Reducing Substances in Urine and Faeces

Detection Of Reducing Substances In Urine And Faeces


Benedict's reagent (also called Benedict's solution or Benedict's test) is a chemical reagent named after an American chemist, Stanley Rossiter Benedict. Benedict's reagent is used as a test for the presence of reducing sugars. This includes all monosaccharides and the disaccharides, lactose and maltose. Even more generally, Benedict's test will detect the presence of aldehydes (except aromatic ones), and alpha-hydroxy-ketones, including those that occur in certain ketoses. Thus, although the ketose fructose is not strictly a reducing sugar, it is an alpha-hydroxy-ketone, and gives a positive test because it is converted to the aldoses glucose and mannose by the base in the reagent. Benedict's reagent contains blue copper(II) ions (Cu2+) which are reduced to copper(I) ions (Cu+). These are precipitated as red copper(I) oxide which is insoluble in water. Benedict's solution, deep-blue alkaline solution is used to test for the presence of the aldehyde functional group, -CHO. Wee-Tab Benedict’s Tablet is a solid form of the reagent that provides comparable results as the reagent.  


The substance to be tested is heated with the Wee-Tab Benedict’s Tablet in the provided heat stable test tube; formation of a brick-red precipitate indicates presence of the aldehyde group. Since simple sugars (e.g., glucose) give a positive test, the tablets are used to test for the presence of glucose in urine, a symptom of diabetes. Once a reducing sugar is detected in urine, further tests have to be undergone in order to ascertain which sugar is present. Only glucose is indicative of diabetes. Wee-Tab Benedict’s Tablet reacts chemically like Fehling's solution; the cupric ion (complexed with citrate ions) is reduced to cuprous ion by the aldehyde group (which is oxidized), and precipitates as cuprous oxide, Cu2O. 


Wee-Tab Benedict’s Tablet  (Cat No. KS-K1965) contain sodium carbonate, sodium citrate and 2 mg. copper(II) sulfate pentahydrate. 

STORAGE:Store tablets at room temperature away from light.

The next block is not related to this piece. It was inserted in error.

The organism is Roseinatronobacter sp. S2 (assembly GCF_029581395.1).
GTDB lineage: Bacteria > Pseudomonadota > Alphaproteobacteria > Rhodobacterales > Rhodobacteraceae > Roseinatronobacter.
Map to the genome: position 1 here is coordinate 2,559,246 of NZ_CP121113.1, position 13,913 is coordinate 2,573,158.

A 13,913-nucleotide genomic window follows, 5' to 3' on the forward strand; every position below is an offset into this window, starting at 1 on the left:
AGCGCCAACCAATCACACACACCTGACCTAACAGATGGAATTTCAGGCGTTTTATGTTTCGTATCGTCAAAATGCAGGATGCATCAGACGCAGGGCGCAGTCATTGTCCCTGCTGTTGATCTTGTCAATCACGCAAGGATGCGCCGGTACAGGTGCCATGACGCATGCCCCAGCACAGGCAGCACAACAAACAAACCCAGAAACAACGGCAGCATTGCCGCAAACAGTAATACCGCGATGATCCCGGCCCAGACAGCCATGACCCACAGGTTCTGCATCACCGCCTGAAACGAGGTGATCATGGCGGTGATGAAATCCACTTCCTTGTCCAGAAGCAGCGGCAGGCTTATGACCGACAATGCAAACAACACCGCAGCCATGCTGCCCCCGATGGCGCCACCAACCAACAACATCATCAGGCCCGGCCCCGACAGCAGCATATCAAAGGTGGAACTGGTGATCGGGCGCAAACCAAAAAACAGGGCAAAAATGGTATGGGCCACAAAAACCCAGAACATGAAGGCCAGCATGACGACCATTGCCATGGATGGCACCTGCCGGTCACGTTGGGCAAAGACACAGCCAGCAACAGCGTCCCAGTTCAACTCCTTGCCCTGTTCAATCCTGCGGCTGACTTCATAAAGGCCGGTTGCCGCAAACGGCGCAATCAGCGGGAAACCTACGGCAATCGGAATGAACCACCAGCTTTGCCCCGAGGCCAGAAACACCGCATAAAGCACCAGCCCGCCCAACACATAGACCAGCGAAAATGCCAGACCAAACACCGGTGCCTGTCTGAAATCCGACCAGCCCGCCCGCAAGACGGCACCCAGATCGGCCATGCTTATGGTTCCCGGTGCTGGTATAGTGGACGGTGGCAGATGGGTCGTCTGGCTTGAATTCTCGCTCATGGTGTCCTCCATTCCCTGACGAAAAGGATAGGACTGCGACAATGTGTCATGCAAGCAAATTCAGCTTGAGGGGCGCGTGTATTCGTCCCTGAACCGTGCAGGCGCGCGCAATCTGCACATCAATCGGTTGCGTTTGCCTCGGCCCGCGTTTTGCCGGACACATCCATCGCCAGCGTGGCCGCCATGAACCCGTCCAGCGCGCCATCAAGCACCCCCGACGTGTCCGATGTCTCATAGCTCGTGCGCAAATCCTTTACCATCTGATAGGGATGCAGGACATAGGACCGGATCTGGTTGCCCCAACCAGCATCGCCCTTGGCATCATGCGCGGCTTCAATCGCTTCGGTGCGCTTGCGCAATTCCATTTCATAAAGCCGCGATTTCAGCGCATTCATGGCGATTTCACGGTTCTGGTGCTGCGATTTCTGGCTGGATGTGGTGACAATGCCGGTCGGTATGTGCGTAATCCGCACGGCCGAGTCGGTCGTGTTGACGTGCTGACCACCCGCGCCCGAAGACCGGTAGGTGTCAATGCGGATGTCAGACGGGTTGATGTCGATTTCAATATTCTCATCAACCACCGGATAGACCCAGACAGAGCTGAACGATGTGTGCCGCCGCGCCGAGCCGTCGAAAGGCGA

MATERIALS REQUIRED:Wee-Tab Benedict’s Tablet are sold in tubes ready-to-use, 50 per pack. The test requires fresh urine samples since bacteria consume glucose and other reducing sugars. Refrigerate urine samples if they cannot be tested immediately. The following items are required but not provided:o    Disposable pipetteo    Water bath/Heating Blocko    Glass Tubes 


  1. Add 10 drops of urine to the heat stable test tube containing the tablet. Addition of water is not required for urine sample testing.
  2. Heat in a water bath at 100oC for 10-15 minutes.
  3. Compare color of liquid to provided color chart to determine glucose content. 


The solution should progress in the colors of blue (with no glucose present or negative), green, yellow, orange, red, and then brick red or brown (with high glucose present).  A color change would signify the presence of glucose. The common disaccharides lactose and maltose are directly detected by Wee-Tab Benedict’s Tablet, because each contains a glucose with a free reducing aldehyde moiety, after isomerization. Urine samples may begin to react within 30 seconds but should be held for 5 minutes for complete results. Limitation: Leaving samples in water bath for more than 7 minutes may lead to erroneously low results, but the test will not go back to negative. Negative tests will remain negative regardless of time frame. 


For positive control, make a 2% dextrose solution in water. Add 5 drops of the solution and 5 drops of water to the test tube containing the tablet. Results should proceed to a red brick color within 3-5 minutes. Negative control can be done with 10 drops of water only. This should remain blue. 

Download Kit Insert


There are yet no reviews for this product.




Back To Top

Back To Top

Disclaimer: The demo content provided with this template is for demo purposes only. All content (C) the original authors.